This book introduces younger readers to the happy and hardworking Acadians who at first tried to tolerate suffering under British rule in order to stay in their land. As time passed, more battles broke out between the French and the English. Eventually even the Acadian priests were accused if being violent spies disloyal to the crown. Bitterness crossed into both camps. Read here about the tragic expulsion of the Acadians and the circumstances that led up to their forced exodus. Paperback. 182 pgs.
The epic tale by Henry Wadsworth Longfellow of the deportation of the Acadians from Nova Scotia. Condensed and retold here with colorful illustrations throughout. Hardcover.32 pgs.
It's 1836, and nineteen-year-old Fanny Appleton, a privileged daughter of a wealthy, upper-class Boston industrialist, is touring Europe with her family. Like many girls of her day, she enjoys the fine clothes, food and company of elite social circles. But unlike her peers, Fanny is also drawn to more intellectual pursuits. Published author and poet, Henry Wadsworth Longfellow is also touring Europe. Widowed while on tour, he has stayed in order to gather credentials that he hopes will secure his professorship at Harvard College. When Henry meets Fanny, he sees in her a kindred spirit, a lover of language and literature and high ideals. He is in love, Fanny is uncertain. He is ten years her senior and from a much lower social class. How could such a relationship ever thrive? Could a book of Henry's poetry, personally delivered, persuade Fanny to believe in a love that lasts forever and forever? Paperback. 327 pgs.
A provocative biography of one of the country's first explorer-topographers, Alexander Longfellow, Sr., the neglected brother of famous poet Henry Wadsworth Longfellow. With humor, self-effacement, grace and touching affection, this man wrote letters to his family, drew maps and drawings, and lived the rough life as he explored and charted the far reaches of the American landscape, shook hands with presidents, sailed around the Horn, and toured the South through the ruins of the Civil War, leaving us a rich legacy of documents to give us a rare picture of America in the 1880's. Paperback 265 pages, 55 illustrations: with maps, charts, photographs, drawings; preface, notes, index.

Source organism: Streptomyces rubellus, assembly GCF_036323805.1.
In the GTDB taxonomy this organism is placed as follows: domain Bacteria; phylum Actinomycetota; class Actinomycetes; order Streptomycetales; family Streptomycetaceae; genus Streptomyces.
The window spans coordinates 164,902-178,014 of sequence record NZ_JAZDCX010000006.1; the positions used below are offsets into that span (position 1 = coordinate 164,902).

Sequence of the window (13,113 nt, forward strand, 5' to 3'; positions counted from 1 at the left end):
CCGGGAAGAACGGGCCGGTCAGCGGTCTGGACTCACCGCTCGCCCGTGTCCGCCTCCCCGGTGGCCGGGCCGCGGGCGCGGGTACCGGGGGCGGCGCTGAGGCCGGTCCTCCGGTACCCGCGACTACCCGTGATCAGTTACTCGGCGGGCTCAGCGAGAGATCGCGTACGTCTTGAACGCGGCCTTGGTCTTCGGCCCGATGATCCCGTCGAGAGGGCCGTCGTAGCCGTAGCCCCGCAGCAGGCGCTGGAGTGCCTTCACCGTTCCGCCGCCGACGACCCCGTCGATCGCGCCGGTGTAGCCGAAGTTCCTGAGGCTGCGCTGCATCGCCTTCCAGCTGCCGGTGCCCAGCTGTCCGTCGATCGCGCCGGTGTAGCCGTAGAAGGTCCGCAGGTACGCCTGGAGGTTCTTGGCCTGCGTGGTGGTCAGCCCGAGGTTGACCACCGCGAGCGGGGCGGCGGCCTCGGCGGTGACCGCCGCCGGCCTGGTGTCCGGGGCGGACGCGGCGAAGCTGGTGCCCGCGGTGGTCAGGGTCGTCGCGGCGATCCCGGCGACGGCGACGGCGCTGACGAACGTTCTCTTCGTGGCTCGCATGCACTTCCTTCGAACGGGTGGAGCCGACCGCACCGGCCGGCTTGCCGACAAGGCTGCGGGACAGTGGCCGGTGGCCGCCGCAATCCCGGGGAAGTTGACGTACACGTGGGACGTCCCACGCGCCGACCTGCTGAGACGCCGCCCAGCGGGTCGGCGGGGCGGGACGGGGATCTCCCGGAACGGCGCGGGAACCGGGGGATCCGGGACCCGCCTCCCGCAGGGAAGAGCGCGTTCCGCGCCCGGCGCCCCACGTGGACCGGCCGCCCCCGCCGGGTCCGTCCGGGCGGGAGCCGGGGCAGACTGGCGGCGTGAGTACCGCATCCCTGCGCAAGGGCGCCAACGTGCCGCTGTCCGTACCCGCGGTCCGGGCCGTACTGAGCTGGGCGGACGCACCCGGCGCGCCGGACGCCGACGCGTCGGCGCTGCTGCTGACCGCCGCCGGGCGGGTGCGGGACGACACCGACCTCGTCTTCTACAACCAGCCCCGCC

Henry Wadsworth Longfellow grew up in the Wadsworth-Longfellow house, built by his grandfather in 1785-1786. On her death in 190l, Anne Longfellow Pierce, the poet's sister, bequeathed the residence to the Maine Historical Society. This book celebrates the centennial of the Wadsworth-Longfellow House and its restoration. Extensive research of the family and their furnishings along with the reproduction of documented wallpapers, carpeting, textiles and paint colors contribute to an authentic recreation of an historic ante-bellum American interior. The poet would recognize many features of his boyhood home as it appears today. Specify hardcover at $19.95 or paperback at $12.95.
This small book offers a selection of Longfellow's most beloved poems including: The Village Blacksmith, A Psalm of Life, The Rainy Day, The Arrow and the Song, My Lost Youth, and many others. Includes an alphabetical list of first lines. Paperback. 85 pages
When Peleg Wadsworth built his family home on Congress Street in 1786, he could see the Fore River from his front door. The city grew up around the structure as the Wadsworth-Longfellow family flourished and made history within its walls. Henry Wadsworth Longfellow wrote his first childhood poem in the house before going on to pen great classics including "Paul Revere's Ride" and Evangeline. Young Henry watched his father, Stephen, help craft the Maine Constitution and experienced revolutionary ideals of his home city. Step inside the historic Longfellow house and explore the city that shaped a beloved American poet. Black & white photos, maps and other images throughout. Paperback. 142 pgs.